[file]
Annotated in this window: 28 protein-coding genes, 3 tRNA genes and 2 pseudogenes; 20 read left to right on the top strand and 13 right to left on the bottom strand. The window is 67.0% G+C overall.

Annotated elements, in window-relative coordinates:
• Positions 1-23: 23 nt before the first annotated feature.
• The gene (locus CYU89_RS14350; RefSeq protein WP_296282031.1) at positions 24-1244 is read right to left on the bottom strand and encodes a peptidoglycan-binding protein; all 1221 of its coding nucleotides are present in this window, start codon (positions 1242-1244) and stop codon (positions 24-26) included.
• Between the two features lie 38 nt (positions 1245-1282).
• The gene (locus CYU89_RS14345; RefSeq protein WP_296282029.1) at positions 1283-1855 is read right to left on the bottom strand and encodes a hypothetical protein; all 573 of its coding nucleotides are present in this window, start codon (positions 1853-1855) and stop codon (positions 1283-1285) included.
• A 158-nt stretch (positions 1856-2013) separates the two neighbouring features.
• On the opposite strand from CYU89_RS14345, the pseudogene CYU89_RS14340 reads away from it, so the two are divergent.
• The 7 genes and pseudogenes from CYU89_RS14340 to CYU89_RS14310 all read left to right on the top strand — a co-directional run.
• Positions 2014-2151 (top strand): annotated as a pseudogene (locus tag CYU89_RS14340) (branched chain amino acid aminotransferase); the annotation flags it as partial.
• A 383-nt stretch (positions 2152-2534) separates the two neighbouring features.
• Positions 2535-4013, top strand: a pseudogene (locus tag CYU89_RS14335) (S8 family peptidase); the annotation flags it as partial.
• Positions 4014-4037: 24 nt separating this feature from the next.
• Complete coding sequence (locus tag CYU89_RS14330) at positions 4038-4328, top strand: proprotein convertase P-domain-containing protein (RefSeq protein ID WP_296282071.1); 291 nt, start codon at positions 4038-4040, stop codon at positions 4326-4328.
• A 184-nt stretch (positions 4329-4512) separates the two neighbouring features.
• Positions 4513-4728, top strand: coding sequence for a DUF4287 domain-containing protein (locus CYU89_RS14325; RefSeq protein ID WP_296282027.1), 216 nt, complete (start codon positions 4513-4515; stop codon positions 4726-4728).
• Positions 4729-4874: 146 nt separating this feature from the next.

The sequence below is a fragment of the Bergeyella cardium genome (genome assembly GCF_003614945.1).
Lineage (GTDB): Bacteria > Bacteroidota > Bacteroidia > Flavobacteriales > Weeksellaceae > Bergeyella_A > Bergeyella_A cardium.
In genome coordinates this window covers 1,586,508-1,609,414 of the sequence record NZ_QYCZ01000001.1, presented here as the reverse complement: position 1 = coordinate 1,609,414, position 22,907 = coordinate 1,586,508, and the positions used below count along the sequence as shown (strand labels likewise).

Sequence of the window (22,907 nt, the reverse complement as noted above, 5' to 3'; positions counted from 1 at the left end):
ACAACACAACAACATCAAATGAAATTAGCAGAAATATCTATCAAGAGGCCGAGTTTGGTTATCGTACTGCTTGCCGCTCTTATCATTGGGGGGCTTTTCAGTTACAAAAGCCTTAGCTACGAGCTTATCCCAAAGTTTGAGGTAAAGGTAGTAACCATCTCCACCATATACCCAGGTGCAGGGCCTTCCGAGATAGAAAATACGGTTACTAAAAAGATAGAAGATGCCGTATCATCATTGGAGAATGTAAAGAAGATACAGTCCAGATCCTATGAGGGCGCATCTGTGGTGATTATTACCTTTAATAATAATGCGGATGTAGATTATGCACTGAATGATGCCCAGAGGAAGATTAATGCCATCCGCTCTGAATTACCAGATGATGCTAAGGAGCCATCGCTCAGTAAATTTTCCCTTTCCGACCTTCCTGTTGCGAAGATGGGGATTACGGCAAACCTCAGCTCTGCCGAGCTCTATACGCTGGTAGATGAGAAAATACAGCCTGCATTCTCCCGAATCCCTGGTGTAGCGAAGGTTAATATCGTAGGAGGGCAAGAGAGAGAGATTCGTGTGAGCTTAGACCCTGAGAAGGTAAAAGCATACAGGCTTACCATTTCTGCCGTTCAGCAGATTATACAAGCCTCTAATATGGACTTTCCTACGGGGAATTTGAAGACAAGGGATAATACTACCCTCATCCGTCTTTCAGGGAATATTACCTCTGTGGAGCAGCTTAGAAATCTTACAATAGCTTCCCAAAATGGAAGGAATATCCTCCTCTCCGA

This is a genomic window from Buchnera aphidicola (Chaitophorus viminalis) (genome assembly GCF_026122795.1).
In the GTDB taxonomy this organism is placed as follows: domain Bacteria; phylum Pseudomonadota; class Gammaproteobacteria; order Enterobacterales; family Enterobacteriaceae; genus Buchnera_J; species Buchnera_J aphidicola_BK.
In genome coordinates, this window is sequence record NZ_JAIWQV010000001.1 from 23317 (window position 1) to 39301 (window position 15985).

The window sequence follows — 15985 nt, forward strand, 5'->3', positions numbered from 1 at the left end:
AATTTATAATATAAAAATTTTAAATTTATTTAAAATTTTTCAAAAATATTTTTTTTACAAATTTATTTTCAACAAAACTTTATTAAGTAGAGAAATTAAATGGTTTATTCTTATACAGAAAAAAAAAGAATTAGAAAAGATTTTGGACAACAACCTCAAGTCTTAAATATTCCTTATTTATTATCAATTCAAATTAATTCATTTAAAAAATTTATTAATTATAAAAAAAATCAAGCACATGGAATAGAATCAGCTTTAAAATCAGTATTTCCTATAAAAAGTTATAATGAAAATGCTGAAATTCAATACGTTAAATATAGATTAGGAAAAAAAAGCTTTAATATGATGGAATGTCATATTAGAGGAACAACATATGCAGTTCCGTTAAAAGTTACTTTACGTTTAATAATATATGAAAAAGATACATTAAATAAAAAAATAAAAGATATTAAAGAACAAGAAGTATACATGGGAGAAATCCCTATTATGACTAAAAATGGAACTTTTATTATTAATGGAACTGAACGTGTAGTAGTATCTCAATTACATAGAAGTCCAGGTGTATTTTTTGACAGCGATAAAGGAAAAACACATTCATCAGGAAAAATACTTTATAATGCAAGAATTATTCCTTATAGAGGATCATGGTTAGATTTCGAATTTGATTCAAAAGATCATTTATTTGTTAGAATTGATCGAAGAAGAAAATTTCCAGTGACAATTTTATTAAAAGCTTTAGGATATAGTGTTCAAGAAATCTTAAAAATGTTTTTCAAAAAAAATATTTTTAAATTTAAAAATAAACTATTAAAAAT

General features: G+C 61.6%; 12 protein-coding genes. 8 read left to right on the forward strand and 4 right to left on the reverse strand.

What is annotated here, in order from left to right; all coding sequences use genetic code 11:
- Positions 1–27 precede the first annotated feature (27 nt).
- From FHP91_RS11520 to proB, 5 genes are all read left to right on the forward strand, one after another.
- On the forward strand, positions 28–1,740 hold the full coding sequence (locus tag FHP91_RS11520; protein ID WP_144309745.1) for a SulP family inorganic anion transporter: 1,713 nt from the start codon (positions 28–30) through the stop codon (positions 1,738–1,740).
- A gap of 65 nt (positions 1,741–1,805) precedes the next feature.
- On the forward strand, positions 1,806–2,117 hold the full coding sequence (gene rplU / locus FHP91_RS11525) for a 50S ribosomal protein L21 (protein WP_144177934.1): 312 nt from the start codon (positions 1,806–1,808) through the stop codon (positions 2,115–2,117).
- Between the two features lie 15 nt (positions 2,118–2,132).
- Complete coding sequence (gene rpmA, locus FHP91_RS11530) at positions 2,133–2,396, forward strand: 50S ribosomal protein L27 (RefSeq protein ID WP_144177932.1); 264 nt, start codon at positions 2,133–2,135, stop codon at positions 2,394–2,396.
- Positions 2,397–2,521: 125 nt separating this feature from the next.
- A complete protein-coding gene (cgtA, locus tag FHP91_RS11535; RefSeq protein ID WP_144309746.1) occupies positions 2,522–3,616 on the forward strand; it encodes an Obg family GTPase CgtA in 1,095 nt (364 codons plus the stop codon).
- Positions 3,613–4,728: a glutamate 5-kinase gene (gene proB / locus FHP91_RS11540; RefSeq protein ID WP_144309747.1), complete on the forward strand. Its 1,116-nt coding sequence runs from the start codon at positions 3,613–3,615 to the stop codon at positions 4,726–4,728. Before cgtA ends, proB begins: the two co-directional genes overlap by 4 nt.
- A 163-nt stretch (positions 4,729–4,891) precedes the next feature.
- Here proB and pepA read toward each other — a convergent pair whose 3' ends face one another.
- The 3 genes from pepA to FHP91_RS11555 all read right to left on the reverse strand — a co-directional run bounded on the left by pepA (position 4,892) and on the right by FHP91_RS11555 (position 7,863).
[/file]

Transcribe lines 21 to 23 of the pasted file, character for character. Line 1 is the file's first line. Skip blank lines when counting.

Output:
Sequence of the window (22,907 nt, the reverse complement as noted above, 5' to 3'; positions counted from 1 at the left end):
ACAACACAACAACATCAAATGAAATTAGCAGAAATATCTATCAAGAGGCCGAGTTTGGTTATCGTACTGCTTGCCGCTCTTATCATTGGGGGGCTTTTCAGTTACAAAAGCCTTAGCTACGAGCTTATCCCAAAGTTTGAGGTAAAGGTAGTAACCATCTCCACCATATACCCAGGTGCAGGGCCTTCCGAGATAGAAAATACGGTTACTAAAAAGATAGAAGATGCCGTATCATCATTGGAGAATGTAAAGAAGATACAGTCCAGATCCTATGAGGGCGCATCTGTGGTGATTATTACCTTTAATAATAATGCGGATGTAGATTATGCACTGAATGATGCCCAGAGGAAGATTAATGCCATCCGCTCTGAATTACCAGATGATGCTAAGGAGCCATCGCTCAGTAAATTTTCCCTTTCCGACCTTCCTGTTGCGAAGATGGGGATTACGGCAAACCTCAGCTCTGCCGAGCTCTATACGCTGGTAGATGAGAAAATACAGCCTGCATTCTCCCGAATCCCTGGTGTAGCGAAGGTTAATATCGTAGGAGGGCAAGAGAGAGAGATTCGTGTGAGCTTAGACCCTGAGAAGGTAAAAGCATACAGGCTTACCATTTCTGCCGTTCAGCAGATTATACAAGCCTCTAATATGGACTTTCCTACGGGGAATTTGAAGACAAGGGATAATACTACCCTCATCCGTCTTTCAGGGAATATTACCTCTGTGGAGCAGCTTAGAAATCTTACAATAGCTTCCCAAAATGGAAGGAATATCCTCCTCTCCGA

This is a genomic window from Buchnera aphidicola (Chaitophorus viminalis) (genome assembly GCF_026122795.1).